PARALEGALS AND TECHNOLOGY
Technological innovations have had a significant impact on the legal field in recent decades, for attorneys and paralegals alike. Gone are the days of typing pleadings and other documents on typewriters and filing them in person at the courthouse. Advances in technology have also led to new ways of storing, securing, and sharing legal files.
Unlike some careers where there is a concern that technology will replace the need for human workers, the future of paralegals and technology seem to be intertwined in several ways, creating a sense of job security for paralegals who understand and are adept at working with the technologies of today and tomorrow.
RECOGNIZING THE ADVANTAGES AND CHALLENGES OF THE CLOUD
Paralegals are often tasked with organizing and maintaining client records, court filings, and firm-related documentation. In the not-too-distant past, this meant managing paper records in manila folders. An increased adoption of — and reliance on — cloud storage by law firms and corporate legal departments has created career opportunities for new and aspiring paralegals who are comfortable creating, securing, accessing, and sharing electronic documents and files.
PARALEGALS WHO UNDERSTAND TECHNOLOGY CAN BETTER SUPPORT THE FIRM
While a paralegal’s job description does not usually include “IT Support,” there is often nobody else on staff who has the time or capability to help partners, staff attorneys, and others understand and use new technologies effectively. In addition to serving as ad hoc IT staffers, paralegals may also be called upon to help the firm with its social media presence, draft security policies related to employees’ use of technology, and otherwise add value in unanticipated ways. Paralegals who are adept at using technology are in high demand because of their ability to help enhance their firms’ capabilities.
SOFTWARE PROFICIENCY IS NO LONGER SIMPLY A BONUS SKILL
At one time, knowing how to use popular legal research tools such as LexisNexis or Westlaw and knowing the ins and outs of the Microsoft Office Suite of software tools might have given a candidate for a paralegal role an advantage against other candidates. Today, however, it is almost an expectation that paralegals will not only recognize these tools, but also will be proficient in using them. The strongest paralegals today often have an advanced working knowledge of these tools, as well as legal, litigation management, and productivity software applications — both for personal computers as well as their corresponding smartphone and tablet versions.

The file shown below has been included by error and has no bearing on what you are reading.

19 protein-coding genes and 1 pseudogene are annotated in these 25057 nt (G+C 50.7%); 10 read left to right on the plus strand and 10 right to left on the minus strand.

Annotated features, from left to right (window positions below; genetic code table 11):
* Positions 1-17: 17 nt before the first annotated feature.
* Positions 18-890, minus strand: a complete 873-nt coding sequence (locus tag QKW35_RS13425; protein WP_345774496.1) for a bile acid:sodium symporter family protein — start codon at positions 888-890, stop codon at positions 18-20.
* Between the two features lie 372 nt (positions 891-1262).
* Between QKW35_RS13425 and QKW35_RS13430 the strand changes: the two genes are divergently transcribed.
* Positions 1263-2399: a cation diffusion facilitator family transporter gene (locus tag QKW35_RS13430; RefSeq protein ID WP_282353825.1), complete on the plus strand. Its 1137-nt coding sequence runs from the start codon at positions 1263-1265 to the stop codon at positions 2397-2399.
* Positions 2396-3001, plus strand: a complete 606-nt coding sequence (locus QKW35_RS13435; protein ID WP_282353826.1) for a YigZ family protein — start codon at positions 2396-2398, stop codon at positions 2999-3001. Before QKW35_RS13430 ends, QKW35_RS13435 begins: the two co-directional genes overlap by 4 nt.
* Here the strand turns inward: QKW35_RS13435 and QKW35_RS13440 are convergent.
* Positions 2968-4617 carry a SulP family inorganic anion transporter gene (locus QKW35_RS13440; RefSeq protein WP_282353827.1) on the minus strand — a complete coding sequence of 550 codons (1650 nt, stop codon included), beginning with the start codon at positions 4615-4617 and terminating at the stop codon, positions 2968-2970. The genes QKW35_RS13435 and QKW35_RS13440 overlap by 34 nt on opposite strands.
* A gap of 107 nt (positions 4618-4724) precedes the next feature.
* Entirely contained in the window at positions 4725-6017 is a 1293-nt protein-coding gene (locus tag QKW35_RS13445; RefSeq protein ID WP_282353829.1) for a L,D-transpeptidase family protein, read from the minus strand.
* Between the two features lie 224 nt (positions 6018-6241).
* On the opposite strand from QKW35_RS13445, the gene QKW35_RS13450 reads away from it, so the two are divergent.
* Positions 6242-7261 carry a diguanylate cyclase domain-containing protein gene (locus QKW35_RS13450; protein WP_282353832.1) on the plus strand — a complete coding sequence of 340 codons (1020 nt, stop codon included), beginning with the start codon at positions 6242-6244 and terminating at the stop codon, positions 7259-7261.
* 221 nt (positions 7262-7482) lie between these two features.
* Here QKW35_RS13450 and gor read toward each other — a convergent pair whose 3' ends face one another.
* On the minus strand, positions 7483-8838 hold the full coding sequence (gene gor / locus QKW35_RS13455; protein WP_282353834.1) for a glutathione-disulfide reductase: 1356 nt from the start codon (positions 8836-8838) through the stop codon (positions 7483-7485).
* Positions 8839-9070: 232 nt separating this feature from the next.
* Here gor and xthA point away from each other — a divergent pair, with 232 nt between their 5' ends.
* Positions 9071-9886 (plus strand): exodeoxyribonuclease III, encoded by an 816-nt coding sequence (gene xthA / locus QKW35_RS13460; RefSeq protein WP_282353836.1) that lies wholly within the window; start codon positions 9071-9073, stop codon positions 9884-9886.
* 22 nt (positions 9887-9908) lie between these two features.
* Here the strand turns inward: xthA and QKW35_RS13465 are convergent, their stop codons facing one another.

ADVANCES IN TECHNOLOGY FOR LITIGATION SUPPORT HAVE CREATED OPPORTUNITIES
E-discovery tools and case management software have further changed the job description for many paralegals, shifting manual processes to highly automated systems for preparing for litigation. Paralegals (and aspiring paralegals) in litigation-heavy firms or corporate legal departments can differentiate themselves from the competition and add value by gaining proficiency with the most common software tools and programs (i.e., Concordance and Trial Director).
BECOMING A PARALEGAL
Although there is not a national educational requirement to become a paralegal, some states have implemented minimum education and certification requirements. Earning an Associate of Science in Paralegal Studies degree takes about two years, compared to about four years to earn a bachelor’s degree. Additional paralegal certifications are also available through the National Federation of Paralegal Associations (NFPA) and the National Association of Legal Assistants (NALA).
Upon graduation from a college-level paralegal program, degree holders should understand how to perform typical paralegal job responsibilities such as preparing documents and using traditional law library resources to conduct effective legal research. In addition, graduates will recognize and be able to use legal technology for legal research, writing, and case management tasks.
<h2>GENERATIONS COLLEGE IS TRAINING TOMORROW’S PARALEGALS TODAY
The future is bright for aspiring paralegals who can not only use technology effectively, but who are willing to embrace it and leverage its power to help their employers succeed.
At Generations College, we’ve been training paralegals for successful careers since 1973. With both traditional on-campus and fully accredited online degree programs, we are committed to providing the highest-quality education for the paralegals of tomorrow. Contact us to learn more about our Paralegal Studies Major, or apply online[DM1] today!